The Incredible Half-Billion-Dollar Azerbaijani Oil Swindle Wherein we learn why smart players like Leon Cooperman, George Mitchell, and AIG would entrust buckets of their money to Victor Kozeny, a.k.a. the Pirate of Prague. (Hint: Can you say 'greed'?)
By Peter Elkind Research assistance provided by Jan Stojaspal in Prague.

(FORTUNE Magazine) – You know," Viktor Kozeny announces, as he steers his twin-engine KingAir, Captain Viktor, into the blackening skies over the Caribbean, "when it gets dark and there's a haze like this, it is just like what happened to J.F.K. Jr." Kozeny and I are alone at 8,000 feet, heading back to his home in the Bahamas from a daylong joy ride to the Turks and Caicos Islands. ("We will get a hamburger," Viktor explained.) I'm seated, none too happily, in the co-pilot's chair, with night closing in fast, the Nassau airstrip still 90 minutes away, and lightning stabbing the horizon. "You cannot see anything," Viktor continues, in case I've missed the point. "You are totally blind. But don't worry," he finally adds, with a devilish grin. "What happened to Kennedy will not happen to us."

Flying with Viktor Kozeny has always been a white-knuckle ride. While he's not exactly a household name, Kozeny, 36, is notorious in financial circles as an emerging-markets buccaneer--a charming, shrewd, thoroughly ruthless fellow who finds his "opportunities" in the struggling economies of Eastern Europe. It is a reputation he established in the early 1990s, when he plundered his native Czech Republic during its painful transition to capitalism. Ever since, he has been known as the "Pirate of Prague"--a title first pinned on him by FORTUNE.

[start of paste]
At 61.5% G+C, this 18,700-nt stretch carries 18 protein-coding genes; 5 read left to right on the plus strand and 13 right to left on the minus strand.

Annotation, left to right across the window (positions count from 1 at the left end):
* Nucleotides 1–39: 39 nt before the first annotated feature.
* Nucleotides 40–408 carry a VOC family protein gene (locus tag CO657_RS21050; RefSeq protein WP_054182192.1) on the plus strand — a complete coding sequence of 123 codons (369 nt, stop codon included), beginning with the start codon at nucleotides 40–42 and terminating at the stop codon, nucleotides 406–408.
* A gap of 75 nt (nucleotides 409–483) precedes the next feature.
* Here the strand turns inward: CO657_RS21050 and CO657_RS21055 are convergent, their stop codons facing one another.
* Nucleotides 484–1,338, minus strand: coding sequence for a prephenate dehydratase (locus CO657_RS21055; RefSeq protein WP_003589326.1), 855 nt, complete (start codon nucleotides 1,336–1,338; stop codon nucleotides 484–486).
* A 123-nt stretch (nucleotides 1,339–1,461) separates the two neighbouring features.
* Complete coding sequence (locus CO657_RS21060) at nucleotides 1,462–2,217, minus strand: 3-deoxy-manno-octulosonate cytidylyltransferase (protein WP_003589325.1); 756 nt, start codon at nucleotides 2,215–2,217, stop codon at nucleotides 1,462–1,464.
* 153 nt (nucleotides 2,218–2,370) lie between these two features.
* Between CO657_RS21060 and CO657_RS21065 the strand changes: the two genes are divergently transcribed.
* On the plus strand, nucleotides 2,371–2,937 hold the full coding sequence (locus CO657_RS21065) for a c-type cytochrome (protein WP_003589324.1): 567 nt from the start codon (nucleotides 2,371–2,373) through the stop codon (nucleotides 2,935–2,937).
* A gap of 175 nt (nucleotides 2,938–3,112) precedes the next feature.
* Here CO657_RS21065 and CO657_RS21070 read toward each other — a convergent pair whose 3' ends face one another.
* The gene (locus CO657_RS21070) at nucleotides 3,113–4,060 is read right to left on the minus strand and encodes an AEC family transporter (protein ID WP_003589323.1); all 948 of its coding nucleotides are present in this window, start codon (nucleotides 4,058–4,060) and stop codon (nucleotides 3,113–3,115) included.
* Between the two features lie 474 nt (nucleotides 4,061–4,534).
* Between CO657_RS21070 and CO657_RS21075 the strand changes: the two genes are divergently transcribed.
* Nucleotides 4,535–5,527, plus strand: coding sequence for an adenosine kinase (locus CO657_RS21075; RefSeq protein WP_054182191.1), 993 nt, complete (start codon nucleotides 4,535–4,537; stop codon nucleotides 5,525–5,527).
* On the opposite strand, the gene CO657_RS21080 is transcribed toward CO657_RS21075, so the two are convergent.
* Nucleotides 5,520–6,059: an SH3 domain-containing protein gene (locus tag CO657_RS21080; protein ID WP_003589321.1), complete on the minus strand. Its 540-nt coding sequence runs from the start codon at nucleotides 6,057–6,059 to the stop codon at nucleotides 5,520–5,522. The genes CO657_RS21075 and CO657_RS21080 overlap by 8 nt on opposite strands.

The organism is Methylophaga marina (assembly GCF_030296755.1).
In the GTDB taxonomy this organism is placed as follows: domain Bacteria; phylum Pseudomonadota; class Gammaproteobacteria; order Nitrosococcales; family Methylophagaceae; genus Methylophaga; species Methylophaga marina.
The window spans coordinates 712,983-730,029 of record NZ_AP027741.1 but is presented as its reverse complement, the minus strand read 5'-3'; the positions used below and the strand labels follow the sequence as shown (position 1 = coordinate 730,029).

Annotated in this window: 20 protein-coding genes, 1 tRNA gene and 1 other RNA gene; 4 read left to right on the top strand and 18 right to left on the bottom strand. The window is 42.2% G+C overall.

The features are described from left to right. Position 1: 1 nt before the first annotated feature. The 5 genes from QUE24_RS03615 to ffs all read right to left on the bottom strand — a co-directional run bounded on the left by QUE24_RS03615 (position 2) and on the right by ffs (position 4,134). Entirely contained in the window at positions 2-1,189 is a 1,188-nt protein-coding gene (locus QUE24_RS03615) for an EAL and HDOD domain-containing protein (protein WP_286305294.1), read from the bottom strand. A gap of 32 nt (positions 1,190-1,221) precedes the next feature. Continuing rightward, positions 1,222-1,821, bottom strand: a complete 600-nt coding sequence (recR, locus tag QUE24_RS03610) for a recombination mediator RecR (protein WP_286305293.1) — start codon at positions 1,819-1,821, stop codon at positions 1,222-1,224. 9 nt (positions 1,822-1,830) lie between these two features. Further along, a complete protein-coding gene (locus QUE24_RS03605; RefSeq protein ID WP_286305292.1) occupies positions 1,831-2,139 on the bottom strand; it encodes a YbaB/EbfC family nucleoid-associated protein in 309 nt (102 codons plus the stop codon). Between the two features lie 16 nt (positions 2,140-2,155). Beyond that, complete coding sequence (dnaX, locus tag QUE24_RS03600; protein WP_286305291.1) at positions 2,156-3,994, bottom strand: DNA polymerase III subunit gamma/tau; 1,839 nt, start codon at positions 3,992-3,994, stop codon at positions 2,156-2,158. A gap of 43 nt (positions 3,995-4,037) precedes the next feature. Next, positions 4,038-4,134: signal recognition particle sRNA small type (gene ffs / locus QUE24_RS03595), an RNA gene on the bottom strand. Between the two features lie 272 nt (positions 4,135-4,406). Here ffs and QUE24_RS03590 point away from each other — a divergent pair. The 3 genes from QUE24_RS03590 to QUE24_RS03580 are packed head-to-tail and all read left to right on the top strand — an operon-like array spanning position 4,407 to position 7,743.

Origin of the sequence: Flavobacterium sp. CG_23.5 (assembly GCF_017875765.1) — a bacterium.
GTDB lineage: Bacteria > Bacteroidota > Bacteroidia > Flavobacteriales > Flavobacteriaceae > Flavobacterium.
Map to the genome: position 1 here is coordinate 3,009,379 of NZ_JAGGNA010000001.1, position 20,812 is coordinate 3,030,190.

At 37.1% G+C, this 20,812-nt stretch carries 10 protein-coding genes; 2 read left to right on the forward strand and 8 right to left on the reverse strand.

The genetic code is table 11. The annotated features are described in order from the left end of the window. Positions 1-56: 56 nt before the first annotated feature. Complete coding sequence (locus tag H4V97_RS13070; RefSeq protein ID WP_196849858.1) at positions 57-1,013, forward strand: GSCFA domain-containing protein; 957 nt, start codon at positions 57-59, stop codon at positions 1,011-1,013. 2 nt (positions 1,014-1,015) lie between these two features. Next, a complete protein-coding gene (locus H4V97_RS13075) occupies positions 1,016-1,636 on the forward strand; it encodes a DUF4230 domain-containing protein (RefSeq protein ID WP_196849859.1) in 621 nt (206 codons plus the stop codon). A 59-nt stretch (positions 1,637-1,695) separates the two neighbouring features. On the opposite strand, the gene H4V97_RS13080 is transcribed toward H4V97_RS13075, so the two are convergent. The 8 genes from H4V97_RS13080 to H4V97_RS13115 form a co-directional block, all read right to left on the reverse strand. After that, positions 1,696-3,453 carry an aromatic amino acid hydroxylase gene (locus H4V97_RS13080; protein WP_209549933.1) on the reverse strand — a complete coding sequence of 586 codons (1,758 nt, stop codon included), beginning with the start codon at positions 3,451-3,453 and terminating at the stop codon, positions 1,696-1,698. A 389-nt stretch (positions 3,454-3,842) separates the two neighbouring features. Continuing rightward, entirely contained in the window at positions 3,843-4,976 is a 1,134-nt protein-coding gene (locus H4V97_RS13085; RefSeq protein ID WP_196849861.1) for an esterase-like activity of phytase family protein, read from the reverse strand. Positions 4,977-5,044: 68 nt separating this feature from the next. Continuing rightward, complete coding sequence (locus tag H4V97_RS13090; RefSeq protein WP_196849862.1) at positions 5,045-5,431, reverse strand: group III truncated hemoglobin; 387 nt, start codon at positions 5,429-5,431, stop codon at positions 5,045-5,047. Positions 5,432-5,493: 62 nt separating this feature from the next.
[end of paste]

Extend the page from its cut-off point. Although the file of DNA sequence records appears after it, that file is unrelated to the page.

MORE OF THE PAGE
You might think that's the sort of image that would send respectable American investors running for their T-bills. Think again. It is precisely Kozeny's reputation that drew an astonishing collection of blue-chip investors to Kozeny's latest scheme, including vaunted Wall Street hedge fund manager Leon Cooperman, former Senate Majority Leader George Mitchell, and AIG, the insurance giant.

This time around, Kozeny's theater was the former Soviet Republic of Azerbaijan, one of the most byzantine, corrupt, and inscrutable nations on earth, a place where the phrase "investing risk" takes on a whole new meaning. Less than a decade into its experiment with capitalism, Azerbaijan has no stock market, no meaningful financial regulation, and a rich history of graft and cronyism. Yet it was there that the Americans, embracing Kozeny's pitch that he had the place wired, bet hundreds of millions of dollars in the belief that they were in on the deal of a lifetime. With Kozeny's help, they were going to make 20, 50, even 100 times their money in just a year or two. Kozeny may have been a pirate, but he was their pirate.

Instead, like most get-rich-quick schemes, this one collapsed--leaving the sophisticated Western investors looking like a bunch of Dubuque dentists suckered by a two-bit stock promoter. How it all happened is a wild, wondrous tale of embarrassed millionaires ("You're gonna make me look like a schmuck," says one), murky geopolitics, and common duplicity and greed.

Not surprisingly, everyone involved in the scheme is now busily trying to lay the blame elsewhere. The investors who hopped into bed with Viktor now say he seduced them. Several bluntly call him a crook. Two of the biggest participants, Cooperman's Omega Advisors and AIG, are suing him for fraud. Liens have been slapped on the $25 million London home Kozeny bought from Andrew Lloyd Webber.

Kozeny, of course, sees things differently, and in more than 20 hours of conversation with FORTUNE, he made it clear that he isn't about to take the fall alone. For starters, he blames Azeri officials, who, he complains indignantly, "double-crossed" him after taking millions of dollars in payoffs. "They sucked us in," he declares. "We got fucked and hosed."